Commissioners consider $1M voting machines

After just over a year of research, planning and waiting on the state, the Lycoming County commissioners will consider approving the purchase of around 180 new voting machines for $1,007,896 from Clear Ballot Thursday morning pending the solicitor’s review.

The purchase comes from a state mandate requiring all counties to replace their machines with state-approved systems that leave a paper trail. It is unknown how much, if any, financial aid the counties will get for this purchase, said Forrest Lehman, director of voter services.

“I’m pleased with the contract,” Lehman said. “I believe this is the best fit for our county and I hope that the voters will agree.”

If the contract is signed this week, Lehman hopes to have the system in place for the November election, giving his office and voters all a chance to use the machines prior to the presidential primary next spring.

With the new machines, voters will cast their votes via paper ballots which then will be scanned and counted electronically.

“What these systems get us is a paper record that cannot be electronically manipulated,” Lehman said. “If there was ever any doubt about the election, the outcome, the technology, you always have the paper that you can go back to. It is always there, existing independently of the software, the hardware.”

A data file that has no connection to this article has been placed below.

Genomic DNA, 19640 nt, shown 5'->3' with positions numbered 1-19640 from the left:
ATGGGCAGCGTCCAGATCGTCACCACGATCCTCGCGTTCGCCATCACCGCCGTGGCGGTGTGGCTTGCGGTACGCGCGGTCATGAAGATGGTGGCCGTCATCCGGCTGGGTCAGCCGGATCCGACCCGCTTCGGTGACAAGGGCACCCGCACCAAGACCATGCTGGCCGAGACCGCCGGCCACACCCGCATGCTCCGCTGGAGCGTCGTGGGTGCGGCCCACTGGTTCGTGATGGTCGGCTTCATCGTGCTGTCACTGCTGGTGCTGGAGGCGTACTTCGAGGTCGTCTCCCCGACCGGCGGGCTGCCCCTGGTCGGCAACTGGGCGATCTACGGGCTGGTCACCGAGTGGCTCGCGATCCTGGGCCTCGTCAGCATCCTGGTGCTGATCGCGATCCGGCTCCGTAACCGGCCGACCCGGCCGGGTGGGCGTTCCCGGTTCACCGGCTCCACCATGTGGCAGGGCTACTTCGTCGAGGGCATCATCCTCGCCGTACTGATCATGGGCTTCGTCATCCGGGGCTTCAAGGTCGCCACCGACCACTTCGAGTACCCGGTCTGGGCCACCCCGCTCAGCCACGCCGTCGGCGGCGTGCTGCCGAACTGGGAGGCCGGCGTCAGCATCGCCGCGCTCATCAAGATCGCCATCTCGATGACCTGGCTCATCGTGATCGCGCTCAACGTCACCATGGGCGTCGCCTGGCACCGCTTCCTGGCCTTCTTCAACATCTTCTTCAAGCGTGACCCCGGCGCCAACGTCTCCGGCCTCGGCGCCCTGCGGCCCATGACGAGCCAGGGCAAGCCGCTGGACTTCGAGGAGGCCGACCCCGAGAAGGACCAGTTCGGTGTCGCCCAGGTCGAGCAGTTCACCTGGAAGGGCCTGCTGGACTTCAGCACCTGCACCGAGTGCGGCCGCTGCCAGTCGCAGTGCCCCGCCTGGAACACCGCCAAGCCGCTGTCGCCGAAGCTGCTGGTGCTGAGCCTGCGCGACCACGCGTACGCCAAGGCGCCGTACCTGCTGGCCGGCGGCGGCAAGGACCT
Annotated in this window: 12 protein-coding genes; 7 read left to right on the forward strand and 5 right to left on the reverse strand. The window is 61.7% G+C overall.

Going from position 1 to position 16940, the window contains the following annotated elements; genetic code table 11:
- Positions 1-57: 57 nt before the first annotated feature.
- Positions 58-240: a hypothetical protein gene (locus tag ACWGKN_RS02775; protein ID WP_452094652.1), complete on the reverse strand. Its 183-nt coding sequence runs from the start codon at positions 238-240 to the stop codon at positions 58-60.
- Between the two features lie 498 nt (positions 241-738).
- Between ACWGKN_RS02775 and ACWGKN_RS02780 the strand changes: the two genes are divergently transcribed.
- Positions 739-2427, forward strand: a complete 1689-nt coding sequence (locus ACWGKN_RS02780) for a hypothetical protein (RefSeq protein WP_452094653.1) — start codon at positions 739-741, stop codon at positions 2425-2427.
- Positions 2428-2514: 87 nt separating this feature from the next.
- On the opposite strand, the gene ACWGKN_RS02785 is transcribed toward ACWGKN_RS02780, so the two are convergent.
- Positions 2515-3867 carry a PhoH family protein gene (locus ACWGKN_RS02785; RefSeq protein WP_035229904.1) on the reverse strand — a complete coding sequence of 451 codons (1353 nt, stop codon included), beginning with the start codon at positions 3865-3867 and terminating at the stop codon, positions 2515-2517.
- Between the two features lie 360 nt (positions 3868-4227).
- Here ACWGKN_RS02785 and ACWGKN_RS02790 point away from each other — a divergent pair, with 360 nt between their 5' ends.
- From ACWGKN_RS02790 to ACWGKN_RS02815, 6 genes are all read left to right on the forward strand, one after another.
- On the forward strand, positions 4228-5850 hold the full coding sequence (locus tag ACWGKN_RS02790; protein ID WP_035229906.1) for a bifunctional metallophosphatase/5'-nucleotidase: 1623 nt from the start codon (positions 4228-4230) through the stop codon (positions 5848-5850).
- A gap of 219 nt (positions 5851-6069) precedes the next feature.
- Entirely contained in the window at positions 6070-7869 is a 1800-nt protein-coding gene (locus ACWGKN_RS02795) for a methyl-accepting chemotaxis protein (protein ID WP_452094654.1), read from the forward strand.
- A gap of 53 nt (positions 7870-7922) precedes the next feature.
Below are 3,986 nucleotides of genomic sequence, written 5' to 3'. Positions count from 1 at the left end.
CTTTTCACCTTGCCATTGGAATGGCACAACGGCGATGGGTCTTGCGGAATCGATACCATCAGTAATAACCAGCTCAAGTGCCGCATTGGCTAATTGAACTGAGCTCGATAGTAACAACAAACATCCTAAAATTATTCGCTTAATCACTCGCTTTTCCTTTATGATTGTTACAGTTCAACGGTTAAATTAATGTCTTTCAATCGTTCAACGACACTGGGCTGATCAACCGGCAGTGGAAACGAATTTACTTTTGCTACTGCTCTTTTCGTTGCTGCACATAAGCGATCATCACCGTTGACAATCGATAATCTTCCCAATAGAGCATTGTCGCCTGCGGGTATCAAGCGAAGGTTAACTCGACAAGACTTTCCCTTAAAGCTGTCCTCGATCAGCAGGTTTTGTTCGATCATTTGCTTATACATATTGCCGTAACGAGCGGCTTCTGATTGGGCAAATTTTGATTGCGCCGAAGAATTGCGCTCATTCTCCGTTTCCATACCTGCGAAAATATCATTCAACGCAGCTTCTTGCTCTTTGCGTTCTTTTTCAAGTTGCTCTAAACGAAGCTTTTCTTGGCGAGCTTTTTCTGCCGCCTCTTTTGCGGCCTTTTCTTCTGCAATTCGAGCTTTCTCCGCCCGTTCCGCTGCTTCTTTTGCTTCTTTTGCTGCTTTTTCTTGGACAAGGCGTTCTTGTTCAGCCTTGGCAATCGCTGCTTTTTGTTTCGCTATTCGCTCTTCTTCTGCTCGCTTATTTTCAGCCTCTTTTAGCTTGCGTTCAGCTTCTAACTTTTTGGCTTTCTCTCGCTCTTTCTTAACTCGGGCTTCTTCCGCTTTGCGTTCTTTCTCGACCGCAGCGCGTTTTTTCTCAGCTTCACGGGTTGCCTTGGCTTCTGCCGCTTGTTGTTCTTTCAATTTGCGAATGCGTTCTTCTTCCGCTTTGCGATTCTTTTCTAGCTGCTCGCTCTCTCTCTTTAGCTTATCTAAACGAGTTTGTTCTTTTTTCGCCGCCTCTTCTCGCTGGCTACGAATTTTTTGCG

Half of those 180 machines will be touch-screen, for voters who may not be able to use a paper ballot. The Americans with Disabilities Act requires that every precinct have one touch-screen machine, Lehman said.

The commissioners asked why Lehman recommends a contract with Clear Ballot when other counties are choosing a company with competitive pricing.

“The up-front cost was a little less, but the annual fees were about $70,000 with an escalator built in,” he said of the other company in question. “That adds up over time and has to be part of your overall calculations.”

Clear Ballot charges a licensing fee up front, not annually, he said. The $1 million proposed cost encompasses the 180 machines, software and a printer to be used in voter services for absentee ballots, and five years of maintenance.

Not only does paying for so many years of maintenance up front make the county eligible for a discount, doing so also may have another benefit.

“In the event that the state comes through with any assistance for counties, we believe, if we can front-load more of the cost, we may have the potential to recoup that as part of the state funding assistance,” Lehman said. “If we paid only $800,000 up front for the equipment, we might get half paid back by the state. If we’re paying this million up front that includes these annual costs, we might get some of that paid back, too.”

Clear Ballot is the only company that gives the county the option of printing ballots in-house, which Lehman said his office is looking into for potential cost savings. Further, its machines can be transported in the poll workers’ vehicles so the county will not have to “run a delivery service” for election days, he added.

“I priced every system out over 10 years. They came within about $100,000 of each other — Clear Ballot came in a few hundred thousand less. There was a substantial difference,” Lehman said. “That’s not the only reason I support this system. Cost is not the only factor, because we have to think about what is the best fit for our voters, for our poll workers … there are a lot of variables that I reviewed. It was a happy coincidence that the cost came out in our favor.”


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